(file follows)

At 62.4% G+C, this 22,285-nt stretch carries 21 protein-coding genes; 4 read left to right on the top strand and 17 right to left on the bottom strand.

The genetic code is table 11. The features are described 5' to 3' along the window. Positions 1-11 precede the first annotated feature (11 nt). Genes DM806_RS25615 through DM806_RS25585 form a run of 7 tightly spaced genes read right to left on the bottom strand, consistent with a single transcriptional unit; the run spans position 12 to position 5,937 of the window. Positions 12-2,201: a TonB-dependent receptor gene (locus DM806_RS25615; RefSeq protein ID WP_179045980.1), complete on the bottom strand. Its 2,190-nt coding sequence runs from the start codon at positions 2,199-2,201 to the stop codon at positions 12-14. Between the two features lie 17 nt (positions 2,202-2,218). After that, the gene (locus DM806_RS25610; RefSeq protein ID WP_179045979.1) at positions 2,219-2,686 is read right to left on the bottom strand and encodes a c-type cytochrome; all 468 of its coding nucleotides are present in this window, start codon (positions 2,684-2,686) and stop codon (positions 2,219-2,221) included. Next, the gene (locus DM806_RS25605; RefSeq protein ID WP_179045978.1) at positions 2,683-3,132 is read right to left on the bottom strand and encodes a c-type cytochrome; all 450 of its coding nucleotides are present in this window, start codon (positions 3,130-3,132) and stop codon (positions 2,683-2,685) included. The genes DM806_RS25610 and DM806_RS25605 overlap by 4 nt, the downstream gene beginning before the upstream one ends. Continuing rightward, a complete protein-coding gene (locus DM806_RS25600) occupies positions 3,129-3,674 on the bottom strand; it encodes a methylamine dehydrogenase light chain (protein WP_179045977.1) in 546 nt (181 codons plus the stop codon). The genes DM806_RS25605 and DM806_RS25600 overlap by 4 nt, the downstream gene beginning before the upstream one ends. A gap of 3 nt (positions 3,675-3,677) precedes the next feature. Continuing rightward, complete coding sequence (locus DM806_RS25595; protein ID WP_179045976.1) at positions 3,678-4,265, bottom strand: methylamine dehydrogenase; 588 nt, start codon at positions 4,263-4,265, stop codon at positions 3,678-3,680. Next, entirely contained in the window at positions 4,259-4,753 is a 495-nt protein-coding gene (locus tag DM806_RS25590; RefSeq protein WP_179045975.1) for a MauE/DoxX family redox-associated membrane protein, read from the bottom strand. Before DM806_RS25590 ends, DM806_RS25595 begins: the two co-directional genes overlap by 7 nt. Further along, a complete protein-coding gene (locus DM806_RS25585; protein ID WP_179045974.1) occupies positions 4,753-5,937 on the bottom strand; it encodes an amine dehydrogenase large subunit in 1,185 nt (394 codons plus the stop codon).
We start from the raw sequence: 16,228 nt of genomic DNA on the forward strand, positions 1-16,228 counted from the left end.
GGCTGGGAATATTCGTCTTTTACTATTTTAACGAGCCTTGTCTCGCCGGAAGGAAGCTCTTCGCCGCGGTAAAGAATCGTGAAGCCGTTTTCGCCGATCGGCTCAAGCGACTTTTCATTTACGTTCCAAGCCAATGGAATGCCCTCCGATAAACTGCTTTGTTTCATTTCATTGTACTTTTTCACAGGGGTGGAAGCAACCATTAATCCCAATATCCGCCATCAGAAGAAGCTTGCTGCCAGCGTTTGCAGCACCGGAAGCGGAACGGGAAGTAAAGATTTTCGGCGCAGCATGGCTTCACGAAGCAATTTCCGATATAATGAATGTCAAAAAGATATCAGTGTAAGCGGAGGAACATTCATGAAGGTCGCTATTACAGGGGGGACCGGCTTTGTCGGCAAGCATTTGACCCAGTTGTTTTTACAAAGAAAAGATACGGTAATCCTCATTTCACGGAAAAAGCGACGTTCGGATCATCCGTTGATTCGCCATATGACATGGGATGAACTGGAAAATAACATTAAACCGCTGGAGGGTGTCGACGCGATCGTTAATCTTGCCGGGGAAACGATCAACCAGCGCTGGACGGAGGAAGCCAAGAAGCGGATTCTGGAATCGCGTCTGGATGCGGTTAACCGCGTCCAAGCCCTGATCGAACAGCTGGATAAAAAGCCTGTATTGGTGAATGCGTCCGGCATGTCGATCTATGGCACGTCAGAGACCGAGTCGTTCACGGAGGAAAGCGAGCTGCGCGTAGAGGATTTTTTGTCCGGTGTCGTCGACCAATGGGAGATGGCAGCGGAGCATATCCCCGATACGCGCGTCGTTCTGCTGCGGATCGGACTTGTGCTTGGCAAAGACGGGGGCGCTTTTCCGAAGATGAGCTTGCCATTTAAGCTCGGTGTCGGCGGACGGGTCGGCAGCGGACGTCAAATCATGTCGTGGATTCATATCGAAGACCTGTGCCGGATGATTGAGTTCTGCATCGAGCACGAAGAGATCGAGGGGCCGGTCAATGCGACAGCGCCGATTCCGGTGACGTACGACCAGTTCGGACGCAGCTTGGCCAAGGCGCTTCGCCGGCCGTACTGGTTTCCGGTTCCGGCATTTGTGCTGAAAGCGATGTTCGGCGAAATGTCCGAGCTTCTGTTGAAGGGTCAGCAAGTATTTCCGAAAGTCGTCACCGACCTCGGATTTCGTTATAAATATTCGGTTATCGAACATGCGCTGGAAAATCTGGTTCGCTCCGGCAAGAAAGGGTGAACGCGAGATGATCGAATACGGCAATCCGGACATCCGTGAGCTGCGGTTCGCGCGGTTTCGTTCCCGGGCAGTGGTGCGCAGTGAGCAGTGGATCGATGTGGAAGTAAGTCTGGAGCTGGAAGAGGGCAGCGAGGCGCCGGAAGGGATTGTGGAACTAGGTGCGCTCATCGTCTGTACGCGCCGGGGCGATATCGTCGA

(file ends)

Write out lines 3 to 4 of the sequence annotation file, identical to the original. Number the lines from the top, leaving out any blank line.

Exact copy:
We start from the raw sequence: 16,228 nt of genomic DNA on the forward strand, positions 1-16,228 counted from the left end.
GGCTGGGAATATTCGTCTTTTACTATTTTAACGAGCCTTGTCTCGCCGGAAGGAAGCTCTTCGCCGCGGTAAAGAATCGTGAAGCCGTTTTCGCCGATCGGCTCAAGCGACTTTTCATTTACGTTCCAAGCCAATGGAATGCCCTCCGATAAACTGCTTTGTTTCATTTCATTGTACTTTTTCACAGGGGTGGAAGCAACCATTAATCCCAATATCCGCCATCAGAAGAAGCTTGCTGCCAGCGTTTGCAGCACCGGAAGCGGAACGGGAAGTAAAGATTTTCGGCGCAGCATGGCTTCACGAAGCAATTTCCGATATAATGAATGTCAAAAAGATATCAGTGTAAGCGGAGGAACATTCATGAAGGTCGCTATTACAGGGGGGACCGGCTTTGTCGGCAAGCATTTGACCCAGTTGTTTTTACAAAGAAAAGATACGGTAATCCTCATTTCACGGAAAAAGCGACGTTCGGATCATCCGTTGATTCGCCATATGACATGGGATGAACTGGAAAATAACATTAAACCGCTGGAGGGTGTCGACGCGATCGTTAATCTTGCCGGGGAAACGATCAACCAGCGCTGGACGGAGGAAGCCAAGAAGCGGATTCTGGAATCGCGTCTGGATGCGGTTAACCGCGTCCAAGCCCTGATCGAACAGCTGGATAAAAAGCCTGTATTGGTGAATGCGTCCGGCATGTCGATCTATGGCACGTCAGAGACCGAGTCGTTCACGGAGGAAAGCGAGCTGCGCGTAGAGGATTTTTTGTCCGGTGTCGTCGACCAATGGGAGATGGCAGCGGAGCATATCCCCGATACGCGCGTCGTTCTGCTGCGGATCGGACTTGTGCTTGGCAAAGACGGGGGCGCTTTTCCGAAGATGAGCTTGCCATTTAAGCTCGGTGTCGGCGGACGGGTCGGCAGCGGACGTCAAATCATGTCGTGGATTCATATCGAAGACCTGTGCCGGATGATTGAGTTCTGCATCGAGCACGAAGAGATCGAGGGGCCGGTCAATGCGACAGCGCCGATTCCGGTGACGTACGACCAGTTCGGACGCAGCTTGGCCAAGGCGCTTCGCCGGCCGTACTGGTTTCCGGTTCCGGCATTTGTGCTGAAAGCGATGTTCGGCGAAATGTCCGAGCTTCTGTTGAAGGGTCAGCAAGTATTTCCGAAAGTCGTCACCGACCTCGGATTTCGTTATAAATATTCGGTTATCGAACATGCGCTGGAAAATCTGGTTCGCTCCGGCAAGAAAGGGTGAACGCGAGATGATCGAATACGGCAATCCGGACATCCGTGAGCTGCGGTTCGCGCGGTTTCGTTCCCGGGCAGTGGTGCGCAGTGAGCAGTGGATCGATGTGGAAGTAAGTCTGGAGCTGGAAGAGGGCAGCGAGGCGCCGGAAGGGATTGTGGAACTAGGTGCGCTCATCGTCTGTACGCGCCGGGGCGATATCGTCGA